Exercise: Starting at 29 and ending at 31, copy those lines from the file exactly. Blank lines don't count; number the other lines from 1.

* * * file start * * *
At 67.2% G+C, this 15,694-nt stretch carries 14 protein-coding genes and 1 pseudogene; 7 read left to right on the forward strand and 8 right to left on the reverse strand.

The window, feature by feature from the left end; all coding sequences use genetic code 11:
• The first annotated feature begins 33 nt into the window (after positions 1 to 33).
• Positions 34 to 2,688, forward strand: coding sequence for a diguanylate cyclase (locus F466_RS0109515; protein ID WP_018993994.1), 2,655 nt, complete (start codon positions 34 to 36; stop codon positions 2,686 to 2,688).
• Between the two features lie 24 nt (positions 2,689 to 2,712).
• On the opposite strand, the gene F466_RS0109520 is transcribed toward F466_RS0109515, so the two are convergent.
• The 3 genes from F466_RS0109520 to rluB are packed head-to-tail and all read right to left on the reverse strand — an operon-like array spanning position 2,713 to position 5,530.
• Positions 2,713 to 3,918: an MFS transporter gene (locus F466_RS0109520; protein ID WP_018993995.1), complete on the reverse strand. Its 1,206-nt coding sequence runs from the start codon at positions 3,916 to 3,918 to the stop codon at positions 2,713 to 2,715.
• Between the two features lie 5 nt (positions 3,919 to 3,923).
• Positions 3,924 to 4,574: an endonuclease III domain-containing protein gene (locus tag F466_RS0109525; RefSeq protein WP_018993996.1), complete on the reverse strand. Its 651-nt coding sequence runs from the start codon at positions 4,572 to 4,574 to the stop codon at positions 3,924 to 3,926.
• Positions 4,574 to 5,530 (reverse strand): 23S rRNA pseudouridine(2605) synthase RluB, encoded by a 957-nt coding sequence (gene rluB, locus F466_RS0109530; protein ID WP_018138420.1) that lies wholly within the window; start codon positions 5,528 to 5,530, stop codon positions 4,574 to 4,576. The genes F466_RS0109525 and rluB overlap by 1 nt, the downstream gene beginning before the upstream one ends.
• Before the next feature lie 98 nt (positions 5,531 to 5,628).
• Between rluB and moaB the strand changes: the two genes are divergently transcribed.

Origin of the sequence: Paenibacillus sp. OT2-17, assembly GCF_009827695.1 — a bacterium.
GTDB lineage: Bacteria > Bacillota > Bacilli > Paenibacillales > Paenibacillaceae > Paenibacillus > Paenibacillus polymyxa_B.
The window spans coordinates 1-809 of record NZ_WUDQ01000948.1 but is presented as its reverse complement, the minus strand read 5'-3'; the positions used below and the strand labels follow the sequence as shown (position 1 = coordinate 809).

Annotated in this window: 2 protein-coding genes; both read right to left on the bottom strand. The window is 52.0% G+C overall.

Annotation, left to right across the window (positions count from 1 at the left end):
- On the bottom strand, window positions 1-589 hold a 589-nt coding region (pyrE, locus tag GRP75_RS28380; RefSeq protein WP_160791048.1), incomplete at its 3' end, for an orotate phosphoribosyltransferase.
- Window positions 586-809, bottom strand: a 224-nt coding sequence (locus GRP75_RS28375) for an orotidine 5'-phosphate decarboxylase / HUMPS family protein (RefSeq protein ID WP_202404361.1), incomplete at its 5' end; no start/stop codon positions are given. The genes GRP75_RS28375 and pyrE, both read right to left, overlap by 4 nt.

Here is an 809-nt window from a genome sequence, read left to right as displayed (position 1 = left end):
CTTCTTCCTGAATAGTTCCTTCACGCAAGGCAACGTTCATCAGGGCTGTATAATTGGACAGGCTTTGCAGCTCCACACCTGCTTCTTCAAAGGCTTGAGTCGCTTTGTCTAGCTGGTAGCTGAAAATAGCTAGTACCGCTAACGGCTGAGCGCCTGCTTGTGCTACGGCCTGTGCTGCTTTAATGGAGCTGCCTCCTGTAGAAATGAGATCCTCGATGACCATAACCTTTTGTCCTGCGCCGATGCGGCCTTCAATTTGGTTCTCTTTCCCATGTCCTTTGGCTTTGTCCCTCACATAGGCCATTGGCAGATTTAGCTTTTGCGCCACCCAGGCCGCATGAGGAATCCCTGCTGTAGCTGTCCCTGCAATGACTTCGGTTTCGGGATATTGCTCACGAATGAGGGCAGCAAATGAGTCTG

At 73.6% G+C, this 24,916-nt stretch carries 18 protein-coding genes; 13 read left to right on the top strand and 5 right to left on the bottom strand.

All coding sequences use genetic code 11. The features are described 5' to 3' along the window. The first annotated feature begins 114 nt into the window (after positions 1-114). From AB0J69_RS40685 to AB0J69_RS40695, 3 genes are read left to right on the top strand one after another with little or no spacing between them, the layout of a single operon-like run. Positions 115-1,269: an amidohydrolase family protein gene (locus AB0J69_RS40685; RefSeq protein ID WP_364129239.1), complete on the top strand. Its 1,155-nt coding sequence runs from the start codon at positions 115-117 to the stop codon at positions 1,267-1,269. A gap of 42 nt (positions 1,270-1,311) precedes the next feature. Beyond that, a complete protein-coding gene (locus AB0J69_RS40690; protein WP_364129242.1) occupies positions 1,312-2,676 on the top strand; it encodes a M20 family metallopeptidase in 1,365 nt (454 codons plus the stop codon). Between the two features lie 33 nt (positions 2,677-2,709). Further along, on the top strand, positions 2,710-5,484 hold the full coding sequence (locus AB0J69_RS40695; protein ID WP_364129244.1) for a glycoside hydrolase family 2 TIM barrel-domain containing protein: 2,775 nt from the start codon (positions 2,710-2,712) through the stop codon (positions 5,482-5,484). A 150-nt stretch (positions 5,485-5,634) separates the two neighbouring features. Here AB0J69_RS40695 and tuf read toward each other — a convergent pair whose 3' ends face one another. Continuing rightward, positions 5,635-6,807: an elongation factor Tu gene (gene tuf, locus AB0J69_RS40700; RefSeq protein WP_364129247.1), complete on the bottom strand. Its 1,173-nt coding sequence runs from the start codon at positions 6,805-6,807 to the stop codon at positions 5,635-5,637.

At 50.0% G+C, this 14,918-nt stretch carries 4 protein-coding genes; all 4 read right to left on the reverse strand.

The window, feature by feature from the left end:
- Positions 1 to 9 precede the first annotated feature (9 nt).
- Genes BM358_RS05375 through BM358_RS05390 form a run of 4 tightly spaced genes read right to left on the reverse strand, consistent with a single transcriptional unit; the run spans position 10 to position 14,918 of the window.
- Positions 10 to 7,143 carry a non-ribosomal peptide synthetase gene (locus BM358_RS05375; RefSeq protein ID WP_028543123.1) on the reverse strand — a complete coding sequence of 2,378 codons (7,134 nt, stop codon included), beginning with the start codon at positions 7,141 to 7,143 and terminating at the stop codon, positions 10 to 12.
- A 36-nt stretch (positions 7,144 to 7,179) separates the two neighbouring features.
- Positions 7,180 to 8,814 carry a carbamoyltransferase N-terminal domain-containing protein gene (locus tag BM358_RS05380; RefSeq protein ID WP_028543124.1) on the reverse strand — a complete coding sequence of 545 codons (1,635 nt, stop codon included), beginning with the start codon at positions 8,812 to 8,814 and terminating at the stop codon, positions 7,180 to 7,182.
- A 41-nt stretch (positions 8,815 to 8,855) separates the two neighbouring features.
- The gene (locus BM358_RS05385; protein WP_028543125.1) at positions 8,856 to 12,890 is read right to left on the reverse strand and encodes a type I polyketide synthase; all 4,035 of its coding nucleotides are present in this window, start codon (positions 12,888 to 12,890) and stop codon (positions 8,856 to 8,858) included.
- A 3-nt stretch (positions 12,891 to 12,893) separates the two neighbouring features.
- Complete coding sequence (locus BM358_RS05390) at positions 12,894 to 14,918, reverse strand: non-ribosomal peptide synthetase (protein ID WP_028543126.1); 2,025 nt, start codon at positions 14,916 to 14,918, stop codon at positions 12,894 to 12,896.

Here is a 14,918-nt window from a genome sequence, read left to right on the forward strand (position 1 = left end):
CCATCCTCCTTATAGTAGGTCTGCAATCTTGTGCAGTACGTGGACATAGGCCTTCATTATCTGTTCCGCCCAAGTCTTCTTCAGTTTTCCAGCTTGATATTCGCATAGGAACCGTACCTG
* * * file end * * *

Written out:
- Positions 10 to 7,143 carry a non-ribosomal peptide synthetase gene (locus BM358_RS05375; RefSeq protein ID WP_028543123.1) on the reverse strand — a complete coding sequence of 2,378 codons (7,134 nt, stop codon included), beginning with the start codon at positions 7,141 to 7,143 and terminating at the stop codon, positions 10 to 12.
- A 36-nt stretch (positions 7,144 to 7,179) separates the two neighbouring features.
- Positions 7,180 to 8,814 carry a carbamoyltransferase N-terminal domain-containing protein gene (locus tag BM358_RS05380; RefSeq protein ID WP_028543124.1) on the reverse strand — a complete coding sequence of 545 codons (1,635 nt, stop codon included), beginning with the start codon at positions 8,812 to 8,814 and terminating at the stop codon, positions 7,180 to 7,182.